There is a new version of JSONBuilder which is semantically different from the one used in earlier versions of Grails. However, if your application depends on the older semantics you can still use the deprecated implementation by setting the following property to true in Config.groovy:

grails.json.legacy.builder=true

Validation on Flush

Grails now executes validation routines when the underlying Hibernate session is flushed to ensure that no invalid objects are persisted. If one of your constraints (such as a custom validator) executes a query then this can cause an additional flush, resulting in a StackOverflowError. For example:

static constraints = {
    author validator: { a ->
        assert a != Book.findByTitle("My Book").author
    }
}

The above code can lead to a StackOverflowError in Grails 1.2. The solution is to run the query in a new Hibernate session (which is recommended in general as doing Hibernate work during flushing can cause other issues):

static constraints = {
    author validator: { a ->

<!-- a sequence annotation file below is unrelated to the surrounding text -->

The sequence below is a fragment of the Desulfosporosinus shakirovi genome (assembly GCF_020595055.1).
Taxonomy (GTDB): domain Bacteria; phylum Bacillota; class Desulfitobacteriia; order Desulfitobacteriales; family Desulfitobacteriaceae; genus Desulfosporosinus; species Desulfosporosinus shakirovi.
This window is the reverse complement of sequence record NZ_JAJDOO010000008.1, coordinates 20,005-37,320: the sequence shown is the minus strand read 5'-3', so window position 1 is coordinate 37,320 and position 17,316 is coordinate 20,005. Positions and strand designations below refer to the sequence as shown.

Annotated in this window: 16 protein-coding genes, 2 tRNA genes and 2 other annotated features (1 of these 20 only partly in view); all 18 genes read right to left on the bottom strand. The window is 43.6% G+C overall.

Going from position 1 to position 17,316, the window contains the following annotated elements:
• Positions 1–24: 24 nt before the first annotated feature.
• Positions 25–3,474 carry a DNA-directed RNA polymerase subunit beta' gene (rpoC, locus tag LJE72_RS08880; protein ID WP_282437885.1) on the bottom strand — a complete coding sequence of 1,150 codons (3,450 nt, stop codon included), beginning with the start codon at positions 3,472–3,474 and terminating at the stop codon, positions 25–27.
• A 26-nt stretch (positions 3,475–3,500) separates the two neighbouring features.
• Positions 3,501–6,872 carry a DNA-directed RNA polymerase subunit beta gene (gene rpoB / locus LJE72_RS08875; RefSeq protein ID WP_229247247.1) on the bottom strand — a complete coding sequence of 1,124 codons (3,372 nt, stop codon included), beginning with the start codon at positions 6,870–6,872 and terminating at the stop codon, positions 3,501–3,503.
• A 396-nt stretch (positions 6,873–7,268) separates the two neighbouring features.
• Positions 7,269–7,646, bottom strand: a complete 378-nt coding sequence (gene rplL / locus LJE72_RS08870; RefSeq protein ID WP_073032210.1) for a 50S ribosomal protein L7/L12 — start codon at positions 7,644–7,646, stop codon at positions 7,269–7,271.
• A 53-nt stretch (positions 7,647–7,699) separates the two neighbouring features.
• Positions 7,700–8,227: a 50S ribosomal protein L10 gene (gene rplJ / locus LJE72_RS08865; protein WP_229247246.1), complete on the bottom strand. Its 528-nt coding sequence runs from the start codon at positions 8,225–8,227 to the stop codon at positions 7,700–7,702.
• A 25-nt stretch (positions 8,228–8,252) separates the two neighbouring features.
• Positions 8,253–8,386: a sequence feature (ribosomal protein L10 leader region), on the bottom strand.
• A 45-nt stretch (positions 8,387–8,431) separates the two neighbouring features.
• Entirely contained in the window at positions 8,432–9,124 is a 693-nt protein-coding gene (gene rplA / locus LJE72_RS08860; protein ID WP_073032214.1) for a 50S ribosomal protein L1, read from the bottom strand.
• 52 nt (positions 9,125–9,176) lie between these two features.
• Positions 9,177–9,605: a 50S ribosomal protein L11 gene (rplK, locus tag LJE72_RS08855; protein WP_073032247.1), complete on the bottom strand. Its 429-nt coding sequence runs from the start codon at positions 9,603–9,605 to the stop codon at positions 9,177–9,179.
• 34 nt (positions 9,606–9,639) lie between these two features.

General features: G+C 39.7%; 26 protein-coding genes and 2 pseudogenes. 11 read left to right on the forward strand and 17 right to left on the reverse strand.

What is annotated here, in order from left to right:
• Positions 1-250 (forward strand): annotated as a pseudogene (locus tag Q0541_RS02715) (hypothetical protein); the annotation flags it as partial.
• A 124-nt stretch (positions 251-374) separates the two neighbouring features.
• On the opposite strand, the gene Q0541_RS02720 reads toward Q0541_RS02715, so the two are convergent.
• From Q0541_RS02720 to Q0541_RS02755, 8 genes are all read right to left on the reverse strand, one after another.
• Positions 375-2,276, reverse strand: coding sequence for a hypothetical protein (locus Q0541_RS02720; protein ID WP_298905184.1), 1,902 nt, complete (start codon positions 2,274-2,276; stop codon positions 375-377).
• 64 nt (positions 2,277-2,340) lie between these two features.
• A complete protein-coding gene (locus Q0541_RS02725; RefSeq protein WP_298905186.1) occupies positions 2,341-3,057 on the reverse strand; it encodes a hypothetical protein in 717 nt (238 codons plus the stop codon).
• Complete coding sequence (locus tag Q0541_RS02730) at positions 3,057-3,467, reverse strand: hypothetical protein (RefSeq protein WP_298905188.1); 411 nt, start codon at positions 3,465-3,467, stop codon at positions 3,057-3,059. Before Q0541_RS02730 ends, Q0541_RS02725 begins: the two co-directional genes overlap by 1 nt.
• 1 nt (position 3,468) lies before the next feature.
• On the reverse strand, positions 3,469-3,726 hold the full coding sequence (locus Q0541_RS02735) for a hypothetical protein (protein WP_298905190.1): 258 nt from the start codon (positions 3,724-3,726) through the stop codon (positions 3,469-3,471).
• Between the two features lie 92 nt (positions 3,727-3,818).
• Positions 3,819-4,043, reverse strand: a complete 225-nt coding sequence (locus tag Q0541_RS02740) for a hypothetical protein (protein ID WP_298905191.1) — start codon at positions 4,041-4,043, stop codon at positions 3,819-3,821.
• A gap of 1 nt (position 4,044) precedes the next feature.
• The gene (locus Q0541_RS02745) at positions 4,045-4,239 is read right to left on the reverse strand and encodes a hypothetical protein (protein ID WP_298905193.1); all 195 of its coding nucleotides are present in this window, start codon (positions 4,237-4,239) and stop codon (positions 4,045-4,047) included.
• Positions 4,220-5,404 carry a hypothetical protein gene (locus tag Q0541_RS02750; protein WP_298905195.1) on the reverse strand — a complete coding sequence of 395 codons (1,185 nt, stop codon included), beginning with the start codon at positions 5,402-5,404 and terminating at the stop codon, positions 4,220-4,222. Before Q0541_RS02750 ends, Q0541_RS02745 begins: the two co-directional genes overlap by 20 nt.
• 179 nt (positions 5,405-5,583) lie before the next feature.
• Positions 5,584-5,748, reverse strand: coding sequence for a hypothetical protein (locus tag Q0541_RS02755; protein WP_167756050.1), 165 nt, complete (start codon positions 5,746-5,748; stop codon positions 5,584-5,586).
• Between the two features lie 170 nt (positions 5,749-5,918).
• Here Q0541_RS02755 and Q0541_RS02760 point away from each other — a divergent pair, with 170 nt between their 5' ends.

Book.withNewSession {
            assert a != Book.findByTitle("My Book").author
        }
    }
}

Upgrading from Grails 1.0.x

Groovy 1.6

Grails 1.1 and above ship with Groovy 1.6 and no longer supports code compiled against Groovy 1.5. If you have a library that was compiled with Groovy 1.5 you must recompile it against Groovy 1.6 or higher before using it with Grails 1.1.

Java 5.0

Grails 1.1 now no longer supports JDK 1.4, if you wish to continue using Grails then it is recommended you stick to the Grails 1.0.x stream until you are able to upgrade your JDK.

Configuration Changes

1) The setting grails.testing.reports.destDir has been renamed to grails.project.test.reports.dir for consistency.

2) The following settings have been moved from grails-app/conf/Config.groovy to grails-app/conf/BuildConfig.groovy:

    • grails.config.base.webXml
    • grails.project.war.file (renamed from grails.war.destFile)
    • grails.war.dependencies
    • grails.war.copyToWebApp
    • grails.war.resources

3) The grails.war.java5.dependencies option is no longer supported, since Java 5.0 is now the baseline (see above).

4) The use of jsessionid (now considered harmful) is disabled by default. If your application requires jsessionid you can re-enable its usage by adding the following to grails-app/conf/Config.groovy:

grails.views.enable.jsessionid=true